When it comes to buying a home or investing in property in Western Australia, understanding the different types of property strata titles is essential. Whether you’re a first-time buyer, an existing homeowner, a renter or an investment property owner, knowing the ins and outs of titles like strata, community, and freehold ‘Green’ titles can make a world of difference in your real estate journey.
So we at KDD Conveyancing aim to break down these titles in plain language to help you make informed decisions for your next property venture.
Freehold Titles: Full Ownership With Services
Freehold titles, sometimes referred to as ‘Green’ titles, represent the most common form of property ownership in WA. When you own a property with a freehold title, you own the land and everything on it completely. Here’s how green titles work:
1. Ownership: With a freehold title, you have absolute ownership of both the land and the building. You can make decisions about your property without needing approval from a body corporate or community committee authority.
2. Fees and Council Rates: Unlike most other types of title ownership, freehold title properties typically don’t involve ongoing fees for communal areas. You’re responsible for all maintenance and upkeep and are required to pay council rates and utility charges, which include power, gas, water and telecommunications.
3. Flexibility: You have the freedom to make changes to your property, such as renovating and/or extending it, as long as those changes are approved according to the building by-laws with the local council.
Strata Titles: Sharing Responsibility With Others
If you own an apartment, townhouse, or unit in a multi-unit complex, chances are it has a strata title. Sometimes called ‘Built Strata’, strata titles are commonly found in shared living spaces, such as apartment building complexes. Here’s how strata titles work:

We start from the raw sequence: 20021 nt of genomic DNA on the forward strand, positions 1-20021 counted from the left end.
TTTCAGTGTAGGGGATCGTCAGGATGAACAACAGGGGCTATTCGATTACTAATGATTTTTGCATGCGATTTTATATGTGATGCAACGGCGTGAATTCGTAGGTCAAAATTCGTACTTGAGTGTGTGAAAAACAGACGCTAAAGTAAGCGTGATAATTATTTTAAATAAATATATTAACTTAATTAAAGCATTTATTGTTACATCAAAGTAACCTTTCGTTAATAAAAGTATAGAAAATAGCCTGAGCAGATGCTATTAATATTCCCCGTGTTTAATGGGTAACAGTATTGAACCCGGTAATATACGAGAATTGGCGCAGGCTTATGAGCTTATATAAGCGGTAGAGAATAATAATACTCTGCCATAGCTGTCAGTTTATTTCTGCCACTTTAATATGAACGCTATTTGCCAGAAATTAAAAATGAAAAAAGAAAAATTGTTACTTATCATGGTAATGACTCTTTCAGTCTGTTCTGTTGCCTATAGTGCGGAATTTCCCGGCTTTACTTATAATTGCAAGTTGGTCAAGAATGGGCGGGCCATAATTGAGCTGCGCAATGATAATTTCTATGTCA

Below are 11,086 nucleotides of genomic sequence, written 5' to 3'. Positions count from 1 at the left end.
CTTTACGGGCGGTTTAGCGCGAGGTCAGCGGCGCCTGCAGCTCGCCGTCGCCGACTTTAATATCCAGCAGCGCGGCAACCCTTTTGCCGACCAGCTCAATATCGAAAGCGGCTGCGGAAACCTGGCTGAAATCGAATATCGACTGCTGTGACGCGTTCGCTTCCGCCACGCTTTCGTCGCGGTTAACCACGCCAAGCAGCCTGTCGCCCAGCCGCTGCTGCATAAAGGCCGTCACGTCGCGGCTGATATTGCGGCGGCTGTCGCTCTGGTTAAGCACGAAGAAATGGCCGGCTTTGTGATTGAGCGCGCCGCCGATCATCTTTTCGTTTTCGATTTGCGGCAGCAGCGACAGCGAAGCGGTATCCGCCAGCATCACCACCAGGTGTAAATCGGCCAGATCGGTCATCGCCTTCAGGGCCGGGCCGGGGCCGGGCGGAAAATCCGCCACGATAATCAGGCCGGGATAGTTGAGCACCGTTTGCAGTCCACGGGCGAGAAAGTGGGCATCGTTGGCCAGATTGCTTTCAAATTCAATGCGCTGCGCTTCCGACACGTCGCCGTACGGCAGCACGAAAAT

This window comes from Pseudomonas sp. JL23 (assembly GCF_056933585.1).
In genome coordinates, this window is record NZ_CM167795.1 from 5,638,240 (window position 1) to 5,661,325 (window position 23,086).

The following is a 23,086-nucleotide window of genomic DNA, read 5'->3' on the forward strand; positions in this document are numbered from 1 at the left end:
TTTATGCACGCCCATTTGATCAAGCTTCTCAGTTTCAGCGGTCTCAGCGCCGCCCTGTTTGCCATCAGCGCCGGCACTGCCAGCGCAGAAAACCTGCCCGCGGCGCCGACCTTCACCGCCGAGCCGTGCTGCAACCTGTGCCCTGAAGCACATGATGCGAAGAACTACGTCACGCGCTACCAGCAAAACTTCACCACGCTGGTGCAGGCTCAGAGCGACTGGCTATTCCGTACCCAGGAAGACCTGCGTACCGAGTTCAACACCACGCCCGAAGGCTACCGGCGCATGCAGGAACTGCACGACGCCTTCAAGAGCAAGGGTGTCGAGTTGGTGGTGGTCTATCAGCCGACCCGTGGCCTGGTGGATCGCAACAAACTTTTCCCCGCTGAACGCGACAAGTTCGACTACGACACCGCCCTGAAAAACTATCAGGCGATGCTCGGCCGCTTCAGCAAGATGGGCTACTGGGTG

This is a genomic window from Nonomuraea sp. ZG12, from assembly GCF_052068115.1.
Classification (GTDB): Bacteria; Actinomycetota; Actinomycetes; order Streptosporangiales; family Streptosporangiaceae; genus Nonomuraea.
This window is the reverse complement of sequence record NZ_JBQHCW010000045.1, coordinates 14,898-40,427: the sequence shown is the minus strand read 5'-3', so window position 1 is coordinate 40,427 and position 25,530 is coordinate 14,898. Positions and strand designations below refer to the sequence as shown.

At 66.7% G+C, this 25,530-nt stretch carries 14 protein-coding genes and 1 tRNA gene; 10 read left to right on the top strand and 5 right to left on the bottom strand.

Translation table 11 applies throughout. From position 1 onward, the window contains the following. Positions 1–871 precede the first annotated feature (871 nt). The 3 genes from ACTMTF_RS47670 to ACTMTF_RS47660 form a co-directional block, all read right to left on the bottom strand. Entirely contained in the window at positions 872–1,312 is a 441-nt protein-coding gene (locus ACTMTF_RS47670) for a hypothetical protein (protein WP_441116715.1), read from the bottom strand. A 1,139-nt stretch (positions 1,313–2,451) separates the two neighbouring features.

1. Ownership: When you purchase a property with a strata title, you own the living space within the complex that you purchase. However, you also share ownership of common areas like gardens and parking areas with the fellow strata title owners. You may have exclusive use of the immediate land or structures surrounding your property, for example, a private balcony, courtyard or carport.
2. Strata Levies: Living in a strata-titled property generally means you’ll be responsible for paying regular levies or fees. These funds contribute to the maintenance and upkeep of shared spaces and common facilities, such as gyms, pools or BBQ areas, that require financial contributions from you and other shared strata title owners.
3. Rules and Regulations: Strata titles often have rules and regulations in place to maintain harmony among residents. These might include restrictions on pet ownership, noise levels, and property modifications. A Strata title-assigned committee may enforce rules about using communal areas at night and noise in the early morning. For pools, gyms and BBQ areas, there may be a “leave it how you found it” policy for cleaning and maintaining the facilities. More often than not, there are rules regarding the use of the bins and the disposal of rubbish ready for collection, where penalties can apply for wrongful disposal or overfilling your designated bins.
Survey-Strata Titles: Living Side By Side
A survey-strata title can be described as a situation where properties occupy a space side-by-side within one lot (a sub-division) rather than as units built one on top of the other, as with a townhouse. Typically, survey-strata developments consist of up to five lots but can include more. They are considered a mix between the traditional strata title and green title schemes.
1. Ownership: As an owner-occupant, you will have full ownership of the building you live in, with the condition of sharing assets (common property) like driveways, gardens and on-site footpaths.
2. Strata Levies: As joint owners of common property on the lot, you may be required to contribute to maintenance and costs regularly; this can be monthly, quarterly or annually, depending on the terms stipulated in the scheme. Typical strata levies are expenses for gardening, plumbing, cleaning, property insurance and damage repairs.
3. Rules and Regulations: Compared to other schemes, survey-strata titles often have less restrictive regulations. Each owner of their property is required to keep within the boundaries of their assigned area and keep communal areas like driveways and footpaths clear at all times.